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William Gibson, photo by Michael O'Shea
William Gibson


NYS Writers Institute, November 9, 2014
7:00 p.m. Reading | EMPAC Concert Hall, Renesslaer (RPI), Troy


William Gibson, science fiction writer, father of the “Cyberpunk” genre, and author of Neuromancer (1984), which helped to define the popular culture of the Computer Age, will read from his new sci-fi novel, The Peripheral (2014), at 7:00 p.m. on Sunday, November 9, 2014 in the EMPAC Concert Hall, on the Rensselaer (RPI) campus, 8th and Congress Steet, Troy, NY. Free and open to the public, the event is sponsored by the New York State Writers Institute and Rensselaer’s School of Humanities, Arts and Social Sciences, Union Speakers Forum, and Department of Communications and Media.


William Gibson
is a visionary author of speculative fiction whose work explores the future implications of contemporary human technologies. His revolutionary 1984 novel, Neuromancer, helped to define the nature of “cyberspace” and computer-generated realities in the popular imagination. The first novel to win all three major awards in science fiction (the Nebula, Hugo, and Philip K. Dick awards), it exerted a tremendous impact on the zeitgeist of the Computer Age. At the time of its publication, the Washington Post called it, “kaleidoscopic, picaresque, flashy and decadent…. an amazing virtuoso performance,” and the New York Times called it, “freshly imagined, compellingly detailed, and chilling in its implications.” In a 30th anniversary review of Neuromancer that appearedin The Guardian (UK) in July 2014, critic Ed Cumming dubbed Gibson, “The Man Who Saw Tomorrow,” and said of Neuromancer, “The book is more than a decade old but, re-read today, it feels more astute than 99% of the novels written since.”

The PeripheralGibson’s newest novel, The Peripheral (October 28, 2014), is set in two futures— an impoverished near-future of high-tech trailer parks, and a “post-human” future of pleasure-seeking glitterati and material super-abundance. Characters who exist in the earlier future have been recruited to work as mercenaries in the later future. Featuring Gibson’s trademark combination of thrilling action, prescient speculation, and poetic language, The Peripheral explores a variety of familiar and unfamiliar technologies— from drones, 3-D printers and virtual reality games, on the one hand, to time travel and mutant life forms, on the other. Writing in advance praise, science fiction author Cory Doctorow called it, “Spectacular, a piece of trenchant, far-future speculation….”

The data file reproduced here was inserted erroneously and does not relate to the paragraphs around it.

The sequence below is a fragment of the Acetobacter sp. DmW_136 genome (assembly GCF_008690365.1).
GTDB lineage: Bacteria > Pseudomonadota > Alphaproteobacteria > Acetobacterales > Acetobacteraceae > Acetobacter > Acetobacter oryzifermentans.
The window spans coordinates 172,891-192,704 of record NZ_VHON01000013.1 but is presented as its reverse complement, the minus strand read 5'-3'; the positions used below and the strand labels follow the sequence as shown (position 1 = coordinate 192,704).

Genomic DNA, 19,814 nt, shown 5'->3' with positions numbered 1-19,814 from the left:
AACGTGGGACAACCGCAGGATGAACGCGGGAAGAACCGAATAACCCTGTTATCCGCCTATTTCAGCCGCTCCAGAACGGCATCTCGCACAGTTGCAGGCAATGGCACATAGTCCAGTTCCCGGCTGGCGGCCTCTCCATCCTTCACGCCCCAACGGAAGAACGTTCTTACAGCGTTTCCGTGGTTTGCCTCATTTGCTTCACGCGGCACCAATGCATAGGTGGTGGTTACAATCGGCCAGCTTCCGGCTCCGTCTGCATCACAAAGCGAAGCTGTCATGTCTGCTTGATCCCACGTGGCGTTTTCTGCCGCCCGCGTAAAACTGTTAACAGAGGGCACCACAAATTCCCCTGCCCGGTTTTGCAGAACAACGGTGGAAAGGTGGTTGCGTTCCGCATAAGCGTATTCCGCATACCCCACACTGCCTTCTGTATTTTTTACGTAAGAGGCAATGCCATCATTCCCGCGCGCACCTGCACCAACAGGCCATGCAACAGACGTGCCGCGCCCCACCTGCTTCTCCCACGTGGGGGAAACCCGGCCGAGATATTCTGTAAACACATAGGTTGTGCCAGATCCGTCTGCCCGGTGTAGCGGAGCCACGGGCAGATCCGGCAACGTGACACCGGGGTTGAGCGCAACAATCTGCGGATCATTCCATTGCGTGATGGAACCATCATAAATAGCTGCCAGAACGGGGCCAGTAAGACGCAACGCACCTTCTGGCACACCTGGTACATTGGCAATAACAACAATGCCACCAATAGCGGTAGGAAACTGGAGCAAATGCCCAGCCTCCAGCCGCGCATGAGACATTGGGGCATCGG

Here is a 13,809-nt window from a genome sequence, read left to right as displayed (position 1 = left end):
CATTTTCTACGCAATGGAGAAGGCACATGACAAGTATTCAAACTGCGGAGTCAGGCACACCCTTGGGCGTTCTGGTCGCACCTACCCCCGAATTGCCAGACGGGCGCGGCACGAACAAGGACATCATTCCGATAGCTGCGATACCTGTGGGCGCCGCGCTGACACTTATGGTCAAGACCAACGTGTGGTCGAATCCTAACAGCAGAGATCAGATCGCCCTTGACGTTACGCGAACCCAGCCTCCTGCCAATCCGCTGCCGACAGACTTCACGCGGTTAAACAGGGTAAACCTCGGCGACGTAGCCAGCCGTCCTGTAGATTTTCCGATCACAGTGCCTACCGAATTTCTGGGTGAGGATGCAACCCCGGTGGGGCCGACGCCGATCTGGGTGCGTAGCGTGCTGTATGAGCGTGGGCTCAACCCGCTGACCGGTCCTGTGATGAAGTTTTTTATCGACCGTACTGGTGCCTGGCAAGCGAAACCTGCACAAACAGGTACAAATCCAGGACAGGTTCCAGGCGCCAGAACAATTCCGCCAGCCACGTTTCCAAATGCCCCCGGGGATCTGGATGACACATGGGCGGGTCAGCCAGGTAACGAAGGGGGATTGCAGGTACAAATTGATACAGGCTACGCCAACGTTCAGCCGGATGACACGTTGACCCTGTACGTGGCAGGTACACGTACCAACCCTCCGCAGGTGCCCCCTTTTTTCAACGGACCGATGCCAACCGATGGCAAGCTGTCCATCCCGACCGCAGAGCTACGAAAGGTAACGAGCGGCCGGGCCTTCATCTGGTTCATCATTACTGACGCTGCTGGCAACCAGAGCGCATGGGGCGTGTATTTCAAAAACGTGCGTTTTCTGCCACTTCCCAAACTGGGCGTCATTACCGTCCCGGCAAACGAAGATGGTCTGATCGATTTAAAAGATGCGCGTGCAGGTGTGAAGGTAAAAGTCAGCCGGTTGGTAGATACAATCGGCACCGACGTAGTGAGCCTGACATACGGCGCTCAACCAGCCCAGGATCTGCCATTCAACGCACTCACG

Other works by Gibson, nearly all of them New York Times bestsellers, include Zero History (2010), Spook Country (2007), Pattern Recognition (2003), All Tomorrow's Parties (1999), Idoru (1996), Virtual Light (1993), The Difference Engine (1990, with Bruce Sterling), Mona Lisa Overdrive (1988), and Count Zero (1986).

In the 30 years since the publication of Neuromancer, Gibson’s reputation as a novelist has continued to grow. In a 1999 overview of Gibson’s work, Steven Poole of The Guardian (UK) said, “In terms of concrete influence, William Gibson is probably the most important novelist of the past two decades.” In 2003, Jane Vendenburgh of the Boston Globe called him, “One of the most visionary, original, and quietly influential writers currently working.” Of his 2010 novel Zero History, which explores the implications of present day consumer-tracking technologies,the Atlanta Journal-Constitution reviewer said, “Gibson’s ability to hit the sweet spot of cutting-edge culture is uncanny,” and the reviewer for the San Francisco Examiner & Chronicle said, “Gibson can craft sentences of uncanny beauty, and is our great poet of crowds.”

For additional information, contact the Writers Institute at 518-442-5620 or online at https://www.albany.edu/writers-inst.